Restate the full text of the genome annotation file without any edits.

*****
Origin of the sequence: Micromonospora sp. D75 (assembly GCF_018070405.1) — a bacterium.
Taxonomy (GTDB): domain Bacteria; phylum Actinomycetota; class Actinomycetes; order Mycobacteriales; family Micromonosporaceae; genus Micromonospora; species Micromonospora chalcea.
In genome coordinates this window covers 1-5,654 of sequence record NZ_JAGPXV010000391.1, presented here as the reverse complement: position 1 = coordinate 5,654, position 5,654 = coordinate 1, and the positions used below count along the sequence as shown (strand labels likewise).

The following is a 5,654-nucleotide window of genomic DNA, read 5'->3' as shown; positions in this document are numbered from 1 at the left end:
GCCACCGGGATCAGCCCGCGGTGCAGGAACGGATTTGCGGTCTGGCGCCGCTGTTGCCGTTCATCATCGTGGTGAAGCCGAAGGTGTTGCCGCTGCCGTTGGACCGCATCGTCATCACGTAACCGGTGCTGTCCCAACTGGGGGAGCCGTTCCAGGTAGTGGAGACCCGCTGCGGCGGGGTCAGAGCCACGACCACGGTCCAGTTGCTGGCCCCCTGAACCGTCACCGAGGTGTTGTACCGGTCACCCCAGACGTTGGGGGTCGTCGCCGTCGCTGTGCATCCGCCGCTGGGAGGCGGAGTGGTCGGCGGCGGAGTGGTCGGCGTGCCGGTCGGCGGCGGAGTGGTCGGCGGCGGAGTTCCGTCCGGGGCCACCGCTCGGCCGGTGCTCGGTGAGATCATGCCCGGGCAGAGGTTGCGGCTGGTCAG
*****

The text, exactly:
Origin of the sequence: Micromonospora sp. D75 (assembly GCF_018070405.1) — a bacterium.
Taxonomy (GTDB): domain Bacteria; phylum Actinomycetota; class Actinomycetes; order Mycobacteriales; family Micromonosporaceae; genus Micromonospora; species Micromonospora chalcea.
In genome coordinates this window covers 1-5,654 of sequence record NZ_JAGPXV010000391.1, presented here as the reverse complement: position 1 = coordinate 5,654, position 5,654 = coordinate 1, and the positions used below count along the sequence as shown (strand labels likewise).

The following is a 5,654-nucleotide window of genomic DNA, read 5'->3' as shown; positions in this document are numbered from 1 at the left end:
GCCACCGGGATCAGCCCGCGGTGCAGGAACGGATTTGCGGTCTGGCGCCGCTGTTGCCGTTCATCATCGTGGTGAAGCCGAAGGTGTTGCCGCTGCCGTTGGACCGCATCGTCATCACGTAACCGGTGCTGTCCCAACTGGGGGAGCCGTTCCAGGTAGTGGAGACCCGCTGCGGCGGGGTCAGAGCCACGACCACGGTCCAGTTGCTGGCCCCCTGAACCGTCACCGAGGTGTTGTACCGGTCACCCCAGACGTTGGGGGTCGTCGCCGTCGCTGTGCATCCGCCGCTGGGAGGCGGAGTGGTCGGCGGCGGAGTGGTCGGCGTGCCGGTCGGCGGCGGAGTGGTCGGCGGCGGAGTTCCGTCCGGGGCCACCGCTCGGCCGGTGCTCGGTGAGATCATGCCCGGGCAGAGGTTGCGGCTGGTCAG